This could be a big year for micropayments.
A number of factors have hampered growth in such transactions, generally described as those worth less than $10. The cost to merchants of accepting electronic payments led them to discourage customers from using credit or debit cards for small transactions, often by imposing minimum transaction amounts in violation of card network rules.
Another factor has been consumer reluctance or inability to use mobile phones (which some companies bill directly) for payments.
But the networks are pushing use of their cards for small transactions, and merchants are finding it harder to resist the pressure.
Also, the ubiquity of mobile phones and the increasing popularity of smart phones that provide Web access have prompted various companies to invest in initiatives that let consumers use mobile devices for small payments. The ongoing drive to put near-field-communication-enabled handsets into the hands of consumers for contactless transactions likely will lead to more micropayments via mobile phones.
"For 2010," micropayments "is a really big growth area," said Beth Robertson, director of payments research at Javelin Strategy and Research in Pleasanton, Calif.
Consumers have more low-priced goods and services to buy, especially from online merchants, Robertson said. A prime example is Apple Inc.'s iTunes Store, where consumers can use preregistered payment cards to buy individual songs that often cost less than a dollar.
The iTunes service has "started to familiarize many consumers" with the concept of card-enabled micropayments, Robertson said.
The rise of online, multiplayer video games is another "very hot area" for micropayments, Robertson said. Media, dating sites and other online subscriptions offer additional opportunities.
Vending machines also seem a natural place for the card industry to capture micropayments, and perhaps eventually NFC-enabled mobile phones will help propel that market.
"There are a number of trials currently being tested with vending machines that accept debit or credit card payments," including efforts in Austria, Belgium and Switzerland, said Juergen Goebel, the director of global product marketing for "unattended" payments at the payment terminal vendor Hypercom Corp. Still, "the current merchant or transaction costs for debit and credit cards are too high for [vending machine] operators," he said.
The card networks, meanwhile, seem in no hurry to create a lower interchange classification for micropayments.
Joshua Peirez, MasterCard Inc.'s group executive for innovative platforms, said the fact that "more and more merchants [are] beginning to take" cards for small payments "tells you they see the value" in accepting plastic for these transactions. (Visa Inc. executives declined to comment for this story.)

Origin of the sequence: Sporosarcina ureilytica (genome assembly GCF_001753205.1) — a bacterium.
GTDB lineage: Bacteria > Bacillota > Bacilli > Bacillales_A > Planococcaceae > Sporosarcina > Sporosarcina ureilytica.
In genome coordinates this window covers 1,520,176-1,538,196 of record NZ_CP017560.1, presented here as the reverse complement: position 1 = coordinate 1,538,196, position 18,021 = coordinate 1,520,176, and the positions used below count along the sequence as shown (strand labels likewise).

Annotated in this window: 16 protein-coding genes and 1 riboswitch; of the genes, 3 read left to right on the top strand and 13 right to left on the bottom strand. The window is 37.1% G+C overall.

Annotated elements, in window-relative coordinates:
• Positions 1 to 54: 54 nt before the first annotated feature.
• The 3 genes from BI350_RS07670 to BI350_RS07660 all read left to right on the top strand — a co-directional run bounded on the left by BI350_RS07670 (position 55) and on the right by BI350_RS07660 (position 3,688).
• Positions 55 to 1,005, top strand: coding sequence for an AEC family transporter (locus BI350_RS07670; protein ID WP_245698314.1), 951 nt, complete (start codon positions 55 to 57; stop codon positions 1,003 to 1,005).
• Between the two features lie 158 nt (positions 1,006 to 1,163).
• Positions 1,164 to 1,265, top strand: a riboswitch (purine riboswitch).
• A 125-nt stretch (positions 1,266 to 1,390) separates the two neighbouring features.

MasterCard is in the "first phase" of a pilot test of a mobile phone micropayment service, Peirez said. The MoneySend service works with any mobile phone, but MasterCard hopes to release an application designed for iPhones, he said.
"The product enables anyone with a U.S. phone number and mobile phone" to send funds from one MasterCard account to another, he said. Consumers can use the service for a variety of payments, such as paying a nanny or a piano teacher or to initiate a purchase on Craigslist, Peirez said.
Fees to use the service range from 29 cents (for funds transfers of up to $50) to $2.95 for funds transfers of $200 to $500. After registering, consumers, who must know the mobile phone number of the recipient, use a three-line text message to initiate payment, Peirez said. Consumers register for the service by visiting a MasterCard Web site. Consumers who want to use the service must have a real or "virtual" prepaid card, in which an account number is issued but no card.
"Our goal is to get [the process] under two minutes," Peirez said. "Now it is nine minutes."
Total System Services Inc. also plans to use mobile phones in micropayments, said Ashim Banerjee, the chief information officer of its merchant processing business. TSYS handles roughly 5 billion transactions a year, about 20% of which are payments of no more than $10. The average transaction is around $80. "We want to wade deeper into" micropayments, Banerjee said.
To do so, TSYS plans to unveil a service late in the first quarter that would allow micropayments through smart phones that have a downloaded payment application. The service would let users transfer noncash currency such as card loyalty points "or other unconventional sources of funding" yet to be announced to other consumers or to merchants who agree to accept them, Banerjee said.
"Issuers of points are very keen that you use your points," he said. "They are not interested in letting points last."
In promoting the service TSYS will focus "on smaller cities, primarily college towns [with] a few thousand merchants," Banerjee said. Ideally, the service would enroll 80% of the merchants in a given location, he said. Merchants would need to upgrade their payment terminals with new software but would not need to buy new readers, eliminating an additional cost that could slow efforts to bring more noncash payments to vending machines.
Facebook Inc. last year began testing a virtual-currency payment system for customized online greeting cards and prepaid gift cards.
The social networking Web site's users may purchase products from GroupCard, a unit of Interactive Gift Corp., by selecting the "Pay with Facebook" option within Facebook's site. Users can buy a GroupCard product using Facebook credits, worth 10 cents each, with a credit card in Facebook's online gift shop. Facebook declined repeated requests to comment for this story.